Physician practices are undergoing a tectonic shift. The Affordable Care Act, Stark provisions, state regulation, changes in CPT codes, value based care and lower reimbursements have all driven the consolidation in the physician practice market.
Physician practices are responding to these external factors by selling out to private equity firms and hospitals or forming super groups. A sale to a hospital takes away a physician’s independence. A private equity sale, while it may give the physician the opportunity to cash out, may not always be optimal The interest of the non-physician investors may not coincide with that of the physicians’.
Like anything else, the allure of private equity to acquire physician practices will not go on forever. Multiples will increase, rates of return will decrease and new regulations may limit the ability of private equity to acquire physician practices. Many states have stringent regulations regarding the corporate practice of medicine.
A super group, with the proper structure, vision and leadership, may be the future of private practice. A super group is a group of physicians coming together under one entity and a single tax identification number. The group can either be single or multi-specialty. Super groups will have a CEO, CFO, and general counsel and will have a vision statement for the group along with a set of policies and procedures.
The advantages of a super group are many. The physician can stay independent and provide the standard of care needed of the patient. The interest of the practice and the physician is aligned with the patient.
Sharing of patient information is also easier, especially in a large multi-specialty practice. A specialist can share information with the patient’s internal medicine physician simply by accessing the practice’s EHR in one central location.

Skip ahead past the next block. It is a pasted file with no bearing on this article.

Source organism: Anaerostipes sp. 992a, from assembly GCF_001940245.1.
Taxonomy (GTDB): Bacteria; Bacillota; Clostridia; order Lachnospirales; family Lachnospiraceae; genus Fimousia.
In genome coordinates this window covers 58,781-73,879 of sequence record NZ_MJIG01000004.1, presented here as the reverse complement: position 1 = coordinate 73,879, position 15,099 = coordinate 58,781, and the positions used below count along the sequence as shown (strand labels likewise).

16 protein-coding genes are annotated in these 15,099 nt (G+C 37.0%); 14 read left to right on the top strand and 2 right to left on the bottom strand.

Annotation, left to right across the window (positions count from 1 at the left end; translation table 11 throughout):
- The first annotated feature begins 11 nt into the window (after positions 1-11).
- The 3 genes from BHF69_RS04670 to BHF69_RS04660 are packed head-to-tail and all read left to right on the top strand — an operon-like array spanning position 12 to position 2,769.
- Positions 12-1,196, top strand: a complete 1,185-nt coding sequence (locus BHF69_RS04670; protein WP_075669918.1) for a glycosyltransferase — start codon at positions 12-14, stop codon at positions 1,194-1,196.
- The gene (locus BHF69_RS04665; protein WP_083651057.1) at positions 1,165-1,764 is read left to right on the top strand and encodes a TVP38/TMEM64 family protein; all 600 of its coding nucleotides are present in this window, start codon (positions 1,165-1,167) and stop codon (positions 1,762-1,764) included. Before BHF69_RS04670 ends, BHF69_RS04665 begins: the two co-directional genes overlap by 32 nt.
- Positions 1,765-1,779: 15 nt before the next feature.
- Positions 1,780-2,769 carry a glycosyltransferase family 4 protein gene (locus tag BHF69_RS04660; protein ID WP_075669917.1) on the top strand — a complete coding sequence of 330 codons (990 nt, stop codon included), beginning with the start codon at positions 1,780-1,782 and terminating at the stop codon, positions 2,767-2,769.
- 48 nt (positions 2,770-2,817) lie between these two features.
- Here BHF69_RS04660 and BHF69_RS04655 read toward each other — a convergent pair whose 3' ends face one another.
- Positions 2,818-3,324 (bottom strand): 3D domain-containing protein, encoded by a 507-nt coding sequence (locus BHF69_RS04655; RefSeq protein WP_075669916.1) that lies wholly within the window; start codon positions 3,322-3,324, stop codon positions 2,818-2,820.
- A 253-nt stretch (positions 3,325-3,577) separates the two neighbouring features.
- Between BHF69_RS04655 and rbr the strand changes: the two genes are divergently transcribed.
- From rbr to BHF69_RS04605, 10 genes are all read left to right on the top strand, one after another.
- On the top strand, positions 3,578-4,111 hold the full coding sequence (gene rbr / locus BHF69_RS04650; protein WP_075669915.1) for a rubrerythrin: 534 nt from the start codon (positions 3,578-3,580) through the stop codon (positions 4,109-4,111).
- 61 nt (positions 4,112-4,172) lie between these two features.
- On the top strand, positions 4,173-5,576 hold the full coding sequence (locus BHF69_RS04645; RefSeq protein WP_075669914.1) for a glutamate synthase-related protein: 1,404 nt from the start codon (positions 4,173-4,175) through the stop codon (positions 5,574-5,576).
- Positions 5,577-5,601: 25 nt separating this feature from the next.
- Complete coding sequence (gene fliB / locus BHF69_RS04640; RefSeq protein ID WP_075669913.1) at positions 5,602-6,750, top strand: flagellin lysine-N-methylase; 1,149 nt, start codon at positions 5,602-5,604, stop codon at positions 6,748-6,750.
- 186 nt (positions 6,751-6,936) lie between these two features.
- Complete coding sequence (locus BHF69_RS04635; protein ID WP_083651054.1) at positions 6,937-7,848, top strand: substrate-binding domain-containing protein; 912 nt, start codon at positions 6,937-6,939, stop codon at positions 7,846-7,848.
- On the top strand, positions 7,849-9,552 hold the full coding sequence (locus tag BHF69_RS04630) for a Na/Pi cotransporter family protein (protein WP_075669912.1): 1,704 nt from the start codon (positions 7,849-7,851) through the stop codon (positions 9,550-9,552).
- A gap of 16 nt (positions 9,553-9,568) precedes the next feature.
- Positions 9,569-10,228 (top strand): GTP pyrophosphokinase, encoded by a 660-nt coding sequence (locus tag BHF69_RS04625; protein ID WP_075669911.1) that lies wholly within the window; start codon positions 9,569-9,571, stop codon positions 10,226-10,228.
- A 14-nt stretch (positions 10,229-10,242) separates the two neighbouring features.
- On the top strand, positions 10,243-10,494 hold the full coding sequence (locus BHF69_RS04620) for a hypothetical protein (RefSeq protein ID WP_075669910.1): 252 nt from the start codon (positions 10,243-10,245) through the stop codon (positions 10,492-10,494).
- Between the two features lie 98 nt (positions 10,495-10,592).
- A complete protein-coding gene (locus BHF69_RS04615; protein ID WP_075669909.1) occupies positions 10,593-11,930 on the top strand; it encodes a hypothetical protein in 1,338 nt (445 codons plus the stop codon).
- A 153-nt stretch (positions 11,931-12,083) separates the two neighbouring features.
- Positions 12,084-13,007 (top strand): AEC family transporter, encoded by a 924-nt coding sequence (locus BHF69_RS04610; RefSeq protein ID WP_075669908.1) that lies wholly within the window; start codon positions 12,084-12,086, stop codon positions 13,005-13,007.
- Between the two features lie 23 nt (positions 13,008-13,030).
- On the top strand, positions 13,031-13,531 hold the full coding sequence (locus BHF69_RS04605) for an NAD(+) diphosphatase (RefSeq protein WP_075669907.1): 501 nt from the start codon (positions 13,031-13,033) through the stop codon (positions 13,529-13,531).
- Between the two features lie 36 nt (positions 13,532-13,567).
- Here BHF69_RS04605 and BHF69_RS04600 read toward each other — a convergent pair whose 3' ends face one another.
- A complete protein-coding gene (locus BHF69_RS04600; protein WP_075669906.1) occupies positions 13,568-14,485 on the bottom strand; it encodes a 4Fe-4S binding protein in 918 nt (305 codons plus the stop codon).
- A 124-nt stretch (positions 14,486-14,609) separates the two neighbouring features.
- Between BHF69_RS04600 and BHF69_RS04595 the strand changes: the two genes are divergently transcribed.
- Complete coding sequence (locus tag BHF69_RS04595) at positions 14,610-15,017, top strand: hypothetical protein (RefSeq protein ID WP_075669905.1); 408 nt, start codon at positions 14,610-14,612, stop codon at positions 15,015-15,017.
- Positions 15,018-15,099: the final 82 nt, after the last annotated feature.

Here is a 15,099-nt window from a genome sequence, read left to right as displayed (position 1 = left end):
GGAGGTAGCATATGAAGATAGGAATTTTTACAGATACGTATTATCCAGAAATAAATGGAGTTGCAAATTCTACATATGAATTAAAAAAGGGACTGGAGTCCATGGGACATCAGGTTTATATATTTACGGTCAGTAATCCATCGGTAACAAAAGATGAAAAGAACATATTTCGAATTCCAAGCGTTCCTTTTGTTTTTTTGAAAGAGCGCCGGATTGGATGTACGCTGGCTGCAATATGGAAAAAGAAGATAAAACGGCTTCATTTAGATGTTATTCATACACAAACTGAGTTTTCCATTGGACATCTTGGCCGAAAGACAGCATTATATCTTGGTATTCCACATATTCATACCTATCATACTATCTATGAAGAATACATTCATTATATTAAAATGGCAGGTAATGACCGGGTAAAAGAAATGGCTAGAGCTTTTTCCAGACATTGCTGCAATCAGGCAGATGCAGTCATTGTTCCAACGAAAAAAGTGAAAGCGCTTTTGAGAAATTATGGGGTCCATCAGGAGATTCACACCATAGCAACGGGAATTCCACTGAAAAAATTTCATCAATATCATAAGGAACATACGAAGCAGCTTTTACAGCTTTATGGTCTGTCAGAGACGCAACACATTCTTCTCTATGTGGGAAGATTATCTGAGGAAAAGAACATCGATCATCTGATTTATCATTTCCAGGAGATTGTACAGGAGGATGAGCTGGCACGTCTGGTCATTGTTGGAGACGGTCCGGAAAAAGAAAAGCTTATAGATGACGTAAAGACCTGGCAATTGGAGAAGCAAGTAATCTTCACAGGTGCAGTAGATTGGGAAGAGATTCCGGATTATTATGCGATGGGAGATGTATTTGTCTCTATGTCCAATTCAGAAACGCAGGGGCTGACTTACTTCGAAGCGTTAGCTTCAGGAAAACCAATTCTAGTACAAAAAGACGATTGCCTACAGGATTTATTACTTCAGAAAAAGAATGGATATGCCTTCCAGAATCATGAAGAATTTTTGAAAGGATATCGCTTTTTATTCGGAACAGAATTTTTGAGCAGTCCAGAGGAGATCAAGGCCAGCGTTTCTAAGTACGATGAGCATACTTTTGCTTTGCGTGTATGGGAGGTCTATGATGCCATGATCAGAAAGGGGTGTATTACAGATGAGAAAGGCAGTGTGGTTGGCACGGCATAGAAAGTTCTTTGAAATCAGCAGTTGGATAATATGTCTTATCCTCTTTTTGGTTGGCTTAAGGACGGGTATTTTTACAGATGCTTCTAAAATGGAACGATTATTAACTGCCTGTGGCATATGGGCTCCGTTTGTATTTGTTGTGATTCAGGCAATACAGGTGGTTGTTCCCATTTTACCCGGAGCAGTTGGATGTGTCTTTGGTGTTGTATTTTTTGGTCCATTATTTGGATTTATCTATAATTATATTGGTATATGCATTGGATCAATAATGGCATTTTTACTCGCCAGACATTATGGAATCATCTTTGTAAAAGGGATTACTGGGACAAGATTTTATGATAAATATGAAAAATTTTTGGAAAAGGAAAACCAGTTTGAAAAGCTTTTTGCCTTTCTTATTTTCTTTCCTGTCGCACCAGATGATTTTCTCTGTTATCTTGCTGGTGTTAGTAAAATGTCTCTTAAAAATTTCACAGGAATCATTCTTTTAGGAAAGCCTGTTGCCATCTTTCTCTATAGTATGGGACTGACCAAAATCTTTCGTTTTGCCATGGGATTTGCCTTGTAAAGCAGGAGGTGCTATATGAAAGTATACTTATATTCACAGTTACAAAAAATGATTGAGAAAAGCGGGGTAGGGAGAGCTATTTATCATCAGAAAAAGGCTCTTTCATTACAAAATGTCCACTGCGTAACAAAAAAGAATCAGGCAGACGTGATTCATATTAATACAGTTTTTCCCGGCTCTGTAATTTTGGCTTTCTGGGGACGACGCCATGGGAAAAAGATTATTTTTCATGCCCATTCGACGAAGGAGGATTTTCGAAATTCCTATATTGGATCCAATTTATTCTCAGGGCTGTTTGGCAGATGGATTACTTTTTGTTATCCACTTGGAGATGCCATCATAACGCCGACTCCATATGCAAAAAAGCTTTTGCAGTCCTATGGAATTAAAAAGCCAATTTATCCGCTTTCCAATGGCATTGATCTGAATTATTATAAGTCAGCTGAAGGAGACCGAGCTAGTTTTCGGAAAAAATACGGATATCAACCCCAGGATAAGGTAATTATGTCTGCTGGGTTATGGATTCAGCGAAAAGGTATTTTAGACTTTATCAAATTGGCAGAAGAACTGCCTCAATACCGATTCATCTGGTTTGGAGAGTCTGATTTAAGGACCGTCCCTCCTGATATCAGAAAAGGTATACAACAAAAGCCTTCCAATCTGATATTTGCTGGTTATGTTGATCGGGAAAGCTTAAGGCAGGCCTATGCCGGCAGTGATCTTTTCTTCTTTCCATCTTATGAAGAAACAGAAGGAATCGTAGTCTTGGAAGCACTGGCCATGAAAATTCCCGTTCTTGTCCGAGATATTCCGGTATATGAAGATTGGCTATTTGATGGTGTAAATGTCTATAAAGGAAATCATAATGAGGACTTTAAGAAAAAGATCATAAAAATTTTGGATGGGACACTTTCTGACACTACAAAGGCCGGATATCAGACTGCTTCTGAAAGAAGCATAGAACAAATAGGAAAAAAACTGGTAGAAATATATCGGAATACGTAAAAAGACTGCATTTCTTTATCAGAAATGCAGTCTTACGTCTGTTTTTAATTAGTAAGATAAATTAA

Super groups drive economies of scale on many levels. Costs such as malpractice, EMR, supplies, and information technology can be renegotiated when vendors are dealing with a large buyer. Along with economies of scale, collaboration among a group of physicians can result in better patient outcomes.
The super group may have the resources to invest in additional revenue streams such as ambulatory surgery, radiation therapy or dialysis centers. Compliance issues will also be better addressed through the group’s general and outside counsel.
The super group will have the resources to consult with practice management consultants regarding CPT codes, value based care, and training. These are everyday issues that sole practitioners struggle with.
A super group will also have additional financial benefits such better health insurance for employees, a retirement plan and a mechanism for retiring physicians to sell their ownership to new, younger physician owners. Retiring sole practitioners struggle with issues such as practice valuation and practice transition.
The current environment towards higher interest rates and multiples may decrease private equity’s appetite for acquiring physician practices. Hospitals that purchased practices are also having difficulty integrating practices and in many cases have overpaid. With the sole practitioner also struggling to survive, the super group model should be seriously considered by those physicians wishing to stay independent.